The Boundary Commission for Northern Ireland last week published its initial proposals for new UK Parliamentary constituency boundaries in the province.
An 8-week public consultation is now open for members of the public, political parties and wider civic society to share their views on the plans.
While the number of constituencies allocated to Northern Ireland for the 2023 Review remains at 18, 11 of the 18 existing constituencies’ electorates fall outside the Rule 2 statutory range of between 69,724 and 77,062.
However with an electorate of 71,915, South Antrim is already within the statutory electorate range, the report noted.
“Having considered a balancing of factors (in particular, being mindful of undue disruption to existing constituency boundaries), and the need to satisfy the statutory electorate range in each constituency, the following split wards have been aligned within South Antrim (in which they are already partially located): Ballyduff, Burnthill, Carnmoney, Fairview and Stonyford,” the document added.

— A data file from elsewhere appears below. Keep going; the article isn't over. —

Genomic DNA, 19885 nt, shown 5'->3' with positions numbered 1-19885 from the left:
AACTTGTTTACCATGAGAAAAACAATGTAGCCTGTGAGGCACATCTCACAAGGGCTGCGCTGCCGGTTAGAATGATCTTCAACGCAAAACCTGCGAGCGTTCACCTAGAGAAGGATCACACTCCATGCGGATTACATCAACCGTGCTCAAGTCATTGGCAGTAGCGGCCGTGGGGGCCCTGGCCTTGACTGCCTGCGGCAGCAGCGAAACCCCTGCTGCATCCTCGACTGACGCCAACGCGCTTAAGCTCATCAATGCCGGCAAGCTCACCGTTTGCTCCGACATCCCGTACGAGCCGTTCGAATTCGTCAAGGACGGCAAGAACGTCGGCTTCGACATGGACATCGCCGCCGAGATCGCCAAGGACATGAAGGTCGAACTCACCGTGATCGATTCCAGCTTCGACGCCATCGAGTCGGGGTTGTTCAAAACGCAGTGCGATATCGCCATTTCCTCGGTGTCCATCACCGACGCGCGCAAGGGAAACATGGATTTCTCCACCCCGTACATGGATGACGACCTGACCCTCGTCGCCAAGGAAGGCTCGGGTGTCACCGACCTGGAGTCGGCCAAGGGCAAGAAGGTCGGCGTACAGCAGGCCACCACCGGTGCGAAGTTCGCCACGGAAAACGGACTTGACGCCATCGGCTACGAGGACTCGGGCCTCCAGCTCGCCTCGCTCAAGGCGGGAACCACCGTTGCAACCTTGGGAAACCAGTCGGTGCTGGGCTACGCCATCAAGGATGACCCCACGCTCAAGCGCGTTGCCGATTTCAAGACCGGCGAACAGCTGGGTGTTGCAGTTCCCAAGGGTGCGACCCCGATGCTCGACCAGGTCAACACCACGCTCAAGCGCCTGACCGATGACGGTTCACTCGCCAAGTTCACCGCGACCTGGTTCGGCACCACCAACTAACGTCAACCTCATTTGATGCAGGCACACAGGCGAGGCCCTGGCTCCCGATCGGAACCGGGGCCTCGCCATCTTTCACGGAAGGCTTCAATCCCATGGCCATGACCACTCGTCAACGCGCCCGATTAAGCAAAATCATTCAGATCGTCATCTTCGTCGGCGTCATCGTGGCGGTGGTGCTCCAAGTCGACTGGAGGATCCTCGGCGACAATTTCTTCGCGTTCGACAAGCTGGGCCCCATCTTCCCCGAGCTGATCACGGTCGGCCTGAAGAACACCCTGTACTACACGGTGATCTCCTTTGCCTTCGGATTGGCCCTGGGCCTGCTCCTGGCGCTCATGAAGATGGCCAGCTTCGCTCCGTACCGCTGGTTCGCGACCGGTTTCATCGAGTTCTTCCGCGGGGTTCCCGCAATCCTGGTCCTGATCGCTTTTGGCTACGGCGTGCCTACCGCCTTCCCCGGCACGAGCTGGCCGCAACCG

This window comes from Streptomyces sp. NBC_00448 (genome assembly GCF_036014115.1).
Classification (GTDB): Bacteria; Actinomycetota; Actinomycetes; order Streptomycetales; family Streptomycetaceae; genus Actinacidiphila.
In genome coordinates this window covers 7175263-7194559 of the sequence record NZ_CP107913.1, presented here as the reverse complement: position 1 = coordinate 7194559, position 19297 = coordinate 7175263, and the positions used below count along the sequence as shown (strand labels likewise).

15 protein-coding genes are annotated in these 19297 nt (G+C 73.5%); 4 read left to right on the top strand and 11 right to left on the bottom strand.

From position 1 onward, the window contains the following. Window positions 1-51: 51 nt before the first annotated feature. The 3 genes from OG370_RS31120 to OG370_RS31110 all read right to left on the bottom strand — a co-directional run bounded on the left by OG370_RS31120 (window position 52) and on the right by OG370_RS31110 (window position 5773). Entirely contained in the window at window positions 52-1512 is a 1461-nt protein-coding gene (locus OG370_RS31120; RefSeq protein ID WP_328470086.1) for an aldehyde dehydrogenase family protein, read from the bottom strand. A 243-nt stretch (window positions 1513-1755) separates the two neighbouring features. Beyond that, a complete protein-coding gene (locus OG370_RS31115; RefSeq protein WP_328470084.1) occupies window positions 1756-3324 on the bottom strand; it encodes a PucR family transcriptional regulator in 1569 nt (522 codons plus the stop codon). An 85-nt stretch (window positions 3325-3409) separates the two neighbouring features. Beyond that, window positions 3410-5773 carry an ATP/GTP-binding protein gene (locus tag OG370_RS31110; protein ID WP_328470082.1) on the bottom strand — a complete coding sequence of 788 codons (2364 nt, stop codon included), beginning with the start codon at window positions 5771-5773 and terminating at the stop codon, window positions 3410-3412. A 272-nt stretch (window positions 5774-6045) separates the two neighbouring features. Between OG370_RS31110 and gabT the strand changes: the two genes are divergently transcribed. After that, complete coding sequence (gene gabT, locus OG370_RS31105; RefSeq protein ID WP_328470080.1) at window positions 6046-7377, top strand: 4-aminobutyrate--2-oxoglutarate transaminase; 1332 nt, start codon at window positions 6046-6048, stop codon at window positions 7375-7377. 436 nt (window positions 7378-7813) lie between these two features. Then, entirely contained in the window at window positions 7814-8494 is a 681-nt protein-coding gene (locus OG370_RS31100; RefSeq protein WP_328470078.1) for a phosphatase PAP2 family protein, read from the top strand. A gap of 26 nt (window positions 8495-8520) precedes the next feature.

A number of other wards which were already partially located in adjacent constituencies would be transferred, including Jordanstown to East Antrim, and Ballyhenry, Carnmoney Hill and Hightown to Belfast North.
Belfast North, designated as a borough constituency, was also noted to be within the statutory electorate range (72,332).
As well as the wards it would gain from the shifting of the South Antrim boundary, the Belfast North area would also incorporate Forth River from Belfast West. Shankill and Woodvale, meanwhile would be aligned within Belfast West.
No change of name has been proposed for either constituency.
Meanwhile, South Antrim MP Paul Girvan has encouraged the public to have their say on the proposed changes. “The Boundary has published its initial proposals to alter the current boundaries of the South Antrim constituency,” he said.
“The proposals include the removal of parts of the Mallusk and parts of the Carnmoney area from South Antrim. These represent the most dramatic changes to South Antrim in almost 20 years.
“The impact of these changes could be profound on local communities and it is vital that those impacted have their say. The Boundary Commission has opened an eight week consultation on its initial proposals and I am encouraging the public to give their views. These changes must have the support and confidence of the people of South Antrim and that is why it is essential that the public make their views known.”
More information can be found at www.boundarycommission.org.uk.